View up the length of a large ballroom with highly-polished wooden floor, white walls and slightly domed ceiling.
The ballroom at the Howitt Building, Lenton is now a music venue known as 'the Garvey' © Historic England
The ballroom at the Howitt Building, Lenton is now a music venue known as 'the Garvey' © Historic England

Black History Month in the Midlands

From skate parks to factory life, we're celebrating Black History Month by asking educators, creatives and community leaders to name places and spaces in the Midlands that are meaningful to them personally or to Black heritage in the region.

Daniel Adesina: Custard Factory, Digbeth

At the heart of Birmingham's Digbeth conservation area is the Custard Factory complex. This is the site of the former Bird's Custard Factory, which relocated to Banbury in the 1960s.

The complex is a collection of former factory buildings fronted by the Grade II listed Devonshire House. In 1992 the buildings behind Devonshire House were restored and developed into offices and studios that attracted creative businesses, kick starting the regeneration of the area.

In response, independent bars, restaurants and retail have opened up to serve the area. It has remained an inspiration for photo and film shoots, and is the location chosen by Wednesbury-based photographer and producer Daniel Adesina as his favourite place in the Midlands.

Bird's eye view

"When it comes to a special area that means a lot to me it has to be the Custard Factory in Digbeth," says Adesina.

"As a creative, I feel this area is such a hub of expressiveness, creativity and, every time I go there, an endless source of locations and exploration. It's constantly changing and evolving in the art, new shops and events that keeps a constant positive and inspiring energy all around as you walk down the streets of the Custard Factory.

"I honestly cannot number how many times I have been to Digbeth to shoot and just to show [it to] friends that are new to visiting the area, as I feel everyone needs to experience the beauty of the Custard Factory at least once."

Marley Starskey Butler: Penn Island, Wolverhampton

When Wolverhampton's Penn Island round-a-bout first opened in 1966 it won a civic award for its design of flower beds, tree planting and water fountains. The island was created as a sunken walkway for pedestrians to navigate the ring road that encircles the city centre.

However, as with many subways, it fell foul of vandalism and crime and Wolverhampton City Council came up with the excellent idea of turning it into a BMX and skatepark.

It is here that artist and musician Marley Starskey Butler found a community of BMX riders that supported one another, united by the art of perfecting moves.

Starskey Butler, who was born in Leeds but raised in Wolverhampton, says Penn Island was a haven for him growing up and fired his creative ambitions.

"As a child many hours were spent at this skatepark with friends, hanging out, supporting each other. Falling, getting up, trying again, failing, getting up, trying again, achieving. Putting our money together to buy bottles of pop and tip tops on a hot day to go again," he recalls.

"The BMX bike was one of my instruments of expression at this time and looking back, super vital in my sense of self and community. Public, free-to-use skateparks are so, so vital in bringing people together, connected on a shared instrument. I know there continues to be kids now, like I, needing a place for escape, to develop a tribe, to have fun, to learn life lessons you don't even know you were learning until you look back. Thank you Penn Road Island skatepark."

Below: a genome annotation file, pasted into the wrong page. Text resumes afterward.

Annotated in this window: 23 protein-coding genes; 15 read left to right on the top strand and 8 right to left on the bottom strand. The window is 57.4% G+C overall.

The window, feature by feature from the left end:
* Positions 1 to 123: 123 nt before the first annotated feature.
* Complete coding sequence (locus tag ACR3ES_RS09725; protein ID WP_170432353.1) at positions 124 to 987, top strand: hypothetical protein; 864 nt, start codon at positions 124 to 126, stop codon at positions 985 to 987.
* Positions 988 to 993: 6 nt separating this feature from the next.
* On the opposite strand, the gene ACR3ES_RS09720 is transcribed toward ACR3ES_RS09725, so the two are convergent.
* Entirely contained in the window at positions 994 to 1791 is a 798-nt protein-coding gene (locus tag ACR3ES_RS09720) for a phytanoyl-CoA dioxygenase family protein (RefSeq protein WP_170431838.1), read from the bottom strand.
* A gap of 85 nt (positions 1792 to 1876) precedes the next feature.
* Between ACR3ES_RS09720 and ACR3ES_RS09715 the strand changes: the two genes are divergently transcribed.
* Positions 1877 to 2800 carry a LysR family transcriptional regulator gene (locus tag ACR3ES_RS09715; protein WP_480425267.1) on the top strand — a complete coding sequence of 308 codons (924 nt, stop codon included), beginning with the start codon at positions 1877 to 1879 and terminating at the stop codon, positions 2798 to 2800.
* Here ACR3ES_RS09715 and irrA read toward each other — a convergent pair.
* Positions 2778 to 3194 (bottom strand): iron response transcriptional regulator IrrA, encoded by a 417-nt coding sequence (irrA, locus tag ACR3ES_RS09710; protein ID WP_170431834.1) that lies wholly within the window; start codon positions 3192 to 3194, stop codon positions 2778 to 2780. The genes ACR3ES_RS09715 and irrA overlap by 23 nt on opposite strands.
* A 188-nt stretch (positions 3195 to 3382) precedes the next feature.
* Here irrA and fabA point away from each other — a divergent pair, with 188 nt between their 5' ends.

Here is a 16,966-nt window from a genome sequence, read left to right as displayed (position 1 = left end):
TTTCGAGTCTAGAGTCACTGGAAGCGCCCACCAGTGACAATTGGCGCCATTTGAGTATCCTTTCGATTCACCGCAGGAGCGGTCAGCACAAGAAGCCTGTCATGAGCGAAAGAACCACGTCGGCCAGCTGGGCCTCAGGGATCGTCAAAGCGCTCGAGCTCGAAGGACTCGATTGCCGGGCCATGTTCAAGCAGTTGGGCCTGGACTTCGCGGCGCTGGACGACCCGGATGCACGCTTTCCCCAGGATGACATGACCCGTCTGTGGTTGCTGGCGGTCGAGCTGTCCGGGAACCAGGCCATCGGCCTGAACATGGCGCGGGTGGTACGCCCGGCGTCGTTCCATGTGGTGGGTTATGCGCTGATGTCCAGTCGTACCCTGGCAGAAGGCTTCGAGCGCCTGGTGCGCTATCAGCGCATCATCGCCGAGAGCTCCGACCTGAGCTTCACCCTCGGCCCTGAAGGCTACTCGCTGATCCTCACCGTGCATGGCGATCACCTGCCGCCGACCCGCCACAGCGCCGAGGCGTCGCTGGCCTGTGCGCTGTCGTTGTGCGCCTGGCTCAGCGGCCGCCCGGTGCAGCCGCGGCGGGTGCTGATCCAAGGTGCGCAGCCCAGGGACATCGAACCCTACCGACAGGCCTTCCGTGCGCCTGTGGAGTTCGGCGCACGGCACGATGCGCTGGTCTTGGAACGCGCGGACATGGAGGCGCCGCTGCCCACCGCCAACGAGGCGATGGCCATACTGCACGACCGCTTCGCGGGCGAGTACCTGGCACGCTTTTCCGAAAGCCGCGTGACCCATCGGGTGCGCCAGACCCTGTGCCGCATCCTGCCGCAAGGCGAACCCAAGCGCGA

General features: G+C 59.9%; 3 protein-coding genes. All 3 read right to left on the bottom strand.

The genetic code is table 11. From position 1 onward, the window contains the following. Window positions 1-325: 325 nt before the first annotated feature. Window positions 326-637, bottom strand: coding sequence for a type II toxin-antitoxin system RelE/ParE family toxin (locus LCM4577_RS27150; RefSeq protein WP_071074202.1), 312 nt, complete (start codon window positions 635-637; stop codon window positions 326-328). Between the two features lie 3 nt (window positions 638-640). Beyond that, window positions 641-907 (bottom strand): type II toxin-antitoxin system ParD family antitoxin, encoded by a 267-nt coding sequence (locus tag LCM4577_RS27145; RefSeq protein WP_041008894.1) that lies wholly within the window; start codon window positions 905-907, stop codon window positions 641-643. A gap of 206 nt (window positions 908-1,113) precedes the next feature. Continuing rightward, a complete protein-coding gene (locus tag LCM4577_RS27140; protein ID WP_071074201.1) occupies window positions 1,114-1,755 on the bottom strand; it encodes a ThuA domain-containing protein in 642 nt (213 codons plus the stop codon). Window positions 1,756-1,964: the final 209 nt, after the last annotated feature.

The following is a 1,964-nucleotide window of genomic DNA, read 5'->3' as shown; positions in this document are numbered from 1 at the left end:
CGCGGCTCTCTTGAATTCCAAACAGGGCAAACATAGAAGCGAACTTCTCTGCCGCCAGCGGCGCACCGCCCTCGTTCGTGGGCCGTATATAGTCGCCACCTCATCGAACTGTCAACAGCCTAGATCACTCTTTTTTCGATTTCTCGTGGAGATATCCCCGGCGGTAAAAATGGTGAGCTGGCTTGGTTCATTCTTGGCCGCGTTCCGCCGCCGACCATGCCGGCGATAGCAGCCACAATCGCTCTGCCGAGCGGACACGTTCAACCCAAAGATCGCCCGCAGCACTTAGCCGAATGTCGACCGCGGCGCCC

Panya Banjoko: Raleigh Factory and Marcus Garvey Ballroom, Nottingham

The bicycle is often held up as one of the most democratic forms of transport, but in the case of the Raleigh Cycle Company, it became a symbol of civil rights. 

This is why Panya Banjoko, writer, PhD researcher and founder of the Nottingham Black Archive, suggested the Raleigh factory in Nottingham, where many members of the African Caribbean community worked.

Raleigh was one of a number of employers in Nottingham that operated racially discriminating employment practices, but was successfully challenged in 1959 by campaigner Oswald George Powe with the help of the first Premier of the newly independent Jamaica, Norman Manley – who ordered a boycott of Raleigh imports.

Nottingham Black Archive, as part of its oral history series, has recorded interviews with former factory workers, many from the Windrush generation. 

Dancing days

The workers would have at some point visited the interior of the company's headquarters the Grade II Howitt Building on Lenton Boulevard, thanks to the inclusion of an attic ballroom in the building.

The building was completed in 1931 and was in use up until it was sold to Nottingham City Council in the 1980s. It was designed by the notable Nottingham architect TC Howitt (1889 - 1968), for which he was awarded the RIBA bronze medal in 1933. 

The building now accommodates support facilities for Nottingham's African Caribbean community at the Marcus Garvey Centre, named after the celebrated Black Nationalism activist, journalist and poet who became Jamaica's first national hero.

Additionally, the building's ballroom, now the Marcus Garvey Ballroom or 'the Garvey', was re-opened in 1981 by the 'West Indian Cavaliers' as a music venue, a successful change of use which survives to the present day.